- Connect one end of your Ethernet cable into a LAN port (Not the WAN port.) on the primary router to a LAN port on the AP and you’re done. Eazy Peazy!
Tech Skills For The “Home IT Guru”
Another quick and easy way to get some wireless coverage in a distant corner of your home is to purchase a wireless range extender. Almost no configuration is needed with these devices. They are ready to go as soon as you take them out of the box.
How To Set Up Wi-Fi Extenders
It’s basically the same concept as converting an old wireless router into a repeater as we did before without all the confusing configuration. Most of these devices have little lights and indicators which tell you when they’re configured and positioned properly. Many have apps to make the configuration easier and some even have ethernet ports you can use to extend your wired LAN.
Wireless devices connected to a wireless range extender will not receive the same speeds as devices connected to the main wireless router. This is because of the “double duty” it must perform to maintain simultaneous connections with wireless devices and the base station. Even so, a wireless range extender can be a good solution if you have a few devices in a corner of your home which are starving for a wireless signal.
Wireless range extenders usually offer the option of setting them up with a web browser or with a push-button method of security called WPS. WPS stands for Wi-Fi Protected Access. WPS was created to help people avoid typing in painfully long passphrases.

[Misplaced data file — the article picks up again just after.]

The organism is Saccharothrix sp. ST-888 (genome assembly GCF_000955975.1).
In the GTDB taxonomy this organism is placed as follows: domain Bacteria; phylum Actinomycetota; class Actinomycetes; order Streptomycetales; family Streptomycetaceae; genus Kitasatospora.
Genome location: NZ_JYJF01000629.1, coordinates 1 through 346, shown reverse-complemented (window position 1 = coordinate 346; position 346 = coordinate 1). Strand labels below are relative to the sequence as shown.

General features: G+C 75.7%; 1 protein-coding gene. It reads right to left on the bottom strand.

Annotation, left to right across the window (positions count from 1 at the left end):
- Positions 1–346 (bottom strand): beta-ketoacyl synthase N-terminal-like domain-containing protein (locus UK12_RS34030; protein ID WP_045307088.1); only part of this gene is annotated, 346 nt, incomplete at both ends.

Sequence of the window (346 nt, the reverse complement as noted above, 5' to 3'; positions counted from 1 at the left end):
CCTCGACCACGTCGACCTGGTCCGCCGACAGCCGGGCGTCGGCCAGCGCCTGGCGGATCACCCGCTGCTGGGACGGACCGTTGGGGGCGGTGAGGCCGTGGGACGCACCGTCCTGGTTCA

Unfortunately, in 2011 a security hole was found that allows WPS security to be hacked by brute force attacks. Brute force attacks are done by using specialized tools and skills to bombard a device with possible passphrases until the right one is found. Attempts have been made to slow this process down but the only known permanent fix is to disable WPS on your wireless router.
It’s important to understand that the skills and tools needed to successfully perform an online brute force attack are highly specialized. While I’m not advocating anyone open themselves up to “online hacking” today hackers are usually employed to go after business, financial, and government databases – not home networks.
Let your own personal or business security concerns be your guide.
If you want to avoid WPS you can use a range extender that offers the option of setting it up with a web interface like the Netgear AC750 below. I’ll demonstrate both ways in this course.